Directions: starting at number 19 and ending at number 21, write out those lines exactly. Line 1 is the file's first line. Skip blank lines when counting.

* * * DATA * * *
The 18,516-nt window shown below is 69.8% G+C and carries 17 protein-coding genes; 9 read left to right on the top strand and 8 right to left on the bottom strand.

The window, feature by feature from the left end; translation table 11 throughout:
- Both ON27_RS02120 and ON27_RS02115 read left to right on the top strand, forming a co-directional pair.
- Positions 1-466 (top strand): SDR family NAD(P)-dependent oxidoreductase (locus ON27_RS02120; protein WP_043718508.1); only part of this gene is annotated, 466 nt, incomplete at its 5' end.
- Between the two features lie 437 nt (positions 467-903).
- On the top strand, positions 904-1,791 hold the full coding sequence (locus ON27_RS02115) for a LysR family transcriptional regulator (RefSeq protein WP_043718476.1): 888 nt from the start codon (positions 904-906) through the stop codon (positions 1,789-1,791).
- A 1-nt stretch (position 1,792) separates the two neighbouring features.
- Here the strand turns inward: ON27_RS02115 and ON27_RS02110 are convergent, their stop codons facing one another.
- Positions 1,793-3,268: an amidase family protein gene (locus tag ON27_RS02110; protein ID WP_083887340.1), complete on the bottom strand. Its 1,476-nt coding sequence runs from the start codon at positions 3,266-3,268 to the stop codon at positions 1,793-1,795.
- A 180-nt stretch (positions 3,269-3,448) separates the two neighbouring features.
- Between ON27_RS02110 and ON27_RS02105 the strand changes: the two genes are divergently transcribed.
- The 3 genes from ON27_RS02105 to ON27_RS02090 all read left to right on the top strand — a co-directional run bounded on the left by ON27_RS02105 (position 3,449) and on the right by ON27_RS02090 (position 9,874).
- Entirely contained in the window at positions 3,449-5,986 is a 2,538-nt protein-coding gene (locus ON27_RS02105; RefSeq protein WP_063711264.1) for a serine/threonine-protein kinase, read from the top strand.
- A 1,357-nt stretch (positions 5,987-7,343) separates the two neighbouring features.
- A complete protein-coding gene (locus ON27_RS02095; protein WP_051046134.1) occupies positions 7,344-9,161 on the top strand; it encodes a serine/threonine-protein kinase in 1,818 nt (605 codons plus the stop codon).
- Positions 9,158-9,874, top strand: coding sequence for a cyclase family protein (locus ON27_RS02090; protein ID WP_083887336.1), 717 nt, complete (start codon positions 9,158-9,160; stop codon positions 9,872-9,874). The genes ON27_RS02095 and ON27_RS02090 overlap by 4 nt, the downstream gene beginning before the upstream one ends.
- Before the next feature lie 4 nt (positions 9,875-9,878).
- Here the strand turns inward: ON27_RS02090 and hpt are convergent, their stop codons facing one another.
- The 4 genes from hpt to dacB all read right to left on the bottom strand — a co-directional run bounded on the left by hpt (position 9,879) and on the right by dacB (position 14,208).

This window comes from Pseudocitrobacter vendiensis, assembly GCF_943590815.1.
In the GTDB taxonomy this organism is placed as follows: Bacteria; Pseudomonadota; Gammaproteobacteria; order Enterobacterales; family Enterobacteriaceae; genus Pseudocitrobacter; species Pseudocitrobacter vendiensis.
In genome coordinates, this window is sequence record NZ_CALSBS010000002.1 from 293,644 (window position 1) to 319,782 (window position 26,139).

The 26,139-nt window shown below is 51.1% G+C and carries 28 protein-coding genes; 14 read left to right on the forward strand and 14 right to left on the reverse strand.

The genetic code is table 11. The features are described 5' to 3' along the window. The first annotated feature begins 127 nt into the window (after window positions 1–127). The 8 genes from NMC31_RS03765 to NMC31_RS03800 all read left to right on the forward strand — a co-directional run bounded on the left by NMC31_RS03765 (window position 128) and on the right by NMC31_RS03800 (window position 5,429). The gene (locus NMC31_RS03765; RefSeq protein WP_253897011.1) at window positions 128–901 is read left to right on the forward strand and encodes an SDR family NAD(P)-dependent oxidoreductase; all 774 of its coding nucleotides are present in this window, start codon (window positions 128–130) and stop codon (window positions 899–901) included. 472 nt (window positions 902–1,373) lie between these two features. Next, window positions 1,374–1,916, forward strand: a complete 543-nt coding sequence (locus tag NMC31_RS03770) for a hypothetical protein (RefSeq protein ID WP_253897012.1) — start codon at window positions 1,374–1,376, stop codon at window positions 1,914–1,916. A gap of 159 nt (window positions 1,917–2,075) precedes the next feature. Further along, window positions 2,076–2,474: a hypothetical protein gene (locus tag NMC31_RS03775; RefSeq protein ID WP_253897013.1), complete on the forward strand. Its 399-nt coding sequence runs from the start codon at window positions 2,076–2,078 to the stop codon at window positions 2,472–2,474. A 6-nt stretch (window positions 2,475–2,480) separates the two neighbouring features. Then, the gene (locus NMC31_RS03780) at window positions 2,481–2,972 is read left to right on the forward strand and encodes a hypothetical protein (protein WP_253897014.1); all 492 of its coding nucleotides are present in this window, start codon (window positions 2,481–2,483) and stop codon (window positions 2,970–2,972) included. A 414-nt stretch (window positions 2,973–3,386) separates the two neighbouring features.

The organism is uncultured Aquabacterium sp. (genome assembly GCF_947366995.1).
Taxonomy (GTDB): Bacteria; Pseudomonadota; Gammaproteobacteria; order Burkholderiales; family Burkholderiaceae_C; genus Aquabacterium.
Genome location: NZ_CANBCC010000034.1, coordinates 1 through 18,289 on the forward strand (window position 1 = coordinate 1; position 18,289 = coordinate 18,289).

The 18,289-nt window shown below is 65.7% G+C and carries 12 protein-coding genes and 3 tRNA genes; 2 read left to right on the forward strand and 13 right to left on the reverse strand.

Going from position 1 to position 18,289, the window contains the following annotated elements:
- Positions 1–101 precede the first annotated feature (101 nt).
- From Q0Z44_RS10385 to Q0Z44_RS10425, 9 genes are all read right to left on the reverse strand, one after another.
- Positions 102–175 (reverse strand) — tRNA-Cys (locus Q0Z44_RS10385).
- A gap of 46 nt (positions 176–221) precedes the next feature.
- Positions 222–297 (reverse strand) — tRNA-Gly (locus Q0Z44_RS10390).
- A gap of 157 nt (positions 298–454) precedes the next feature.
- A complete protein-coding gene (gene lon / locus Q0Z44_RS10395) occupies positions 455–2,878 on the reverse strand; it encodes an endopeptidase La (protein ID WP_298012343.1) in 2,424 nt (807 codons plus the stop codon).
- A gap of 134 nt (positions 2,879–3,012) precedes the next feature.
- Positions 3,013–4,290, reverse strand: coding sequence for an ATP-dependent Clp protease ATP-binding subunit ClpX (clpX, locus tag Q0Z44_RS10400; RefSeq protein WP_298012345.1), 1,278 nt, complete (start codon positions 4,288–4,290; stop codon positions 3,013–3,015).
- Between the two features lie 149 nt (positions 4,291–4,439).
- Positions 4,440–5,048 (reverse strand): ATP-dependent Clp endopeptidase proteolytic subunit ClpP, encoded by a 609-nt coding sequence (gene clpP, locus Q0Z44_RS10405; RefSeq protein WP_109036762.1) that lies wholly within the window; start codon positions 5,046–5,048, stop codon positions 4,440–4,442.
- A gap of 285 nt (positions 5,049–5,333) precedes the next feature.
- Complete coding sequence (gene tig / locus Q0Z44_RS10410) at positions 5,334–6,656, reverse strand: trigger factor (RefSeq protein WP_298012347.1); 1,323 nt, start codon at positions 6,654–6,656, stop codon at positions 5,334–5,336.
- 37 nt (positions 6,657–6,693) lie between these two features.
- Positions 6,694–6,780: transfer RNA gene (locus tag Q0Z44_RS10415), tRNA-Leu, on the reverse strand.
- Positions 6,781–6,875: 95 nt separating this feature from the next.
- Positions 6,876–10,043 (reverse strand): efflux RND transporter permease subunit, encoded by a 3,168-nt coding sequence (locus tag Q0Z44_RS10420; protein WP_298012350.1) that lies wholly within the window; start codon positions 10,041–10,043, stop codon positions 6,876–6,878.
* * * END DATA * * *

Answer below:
- The 4 genes from hpt to dacB all read right to left on the bottom strand — a co-directional run bounded on the left by hpt (position 9,879) and on the right by dacB (position 14,208).

This window comes from Pseudocitrobacter vendiensis, assembly GCF_943590815.1.
In the GTDB taxonomy this organism is placed as follows: Bacteria; Pseudomonadota; Gammaproteobacteria; order Enterobacterales; family Enterobacteriaceae; genus Pseudocitrobacter; species Pseudocitrobacter vendiensis.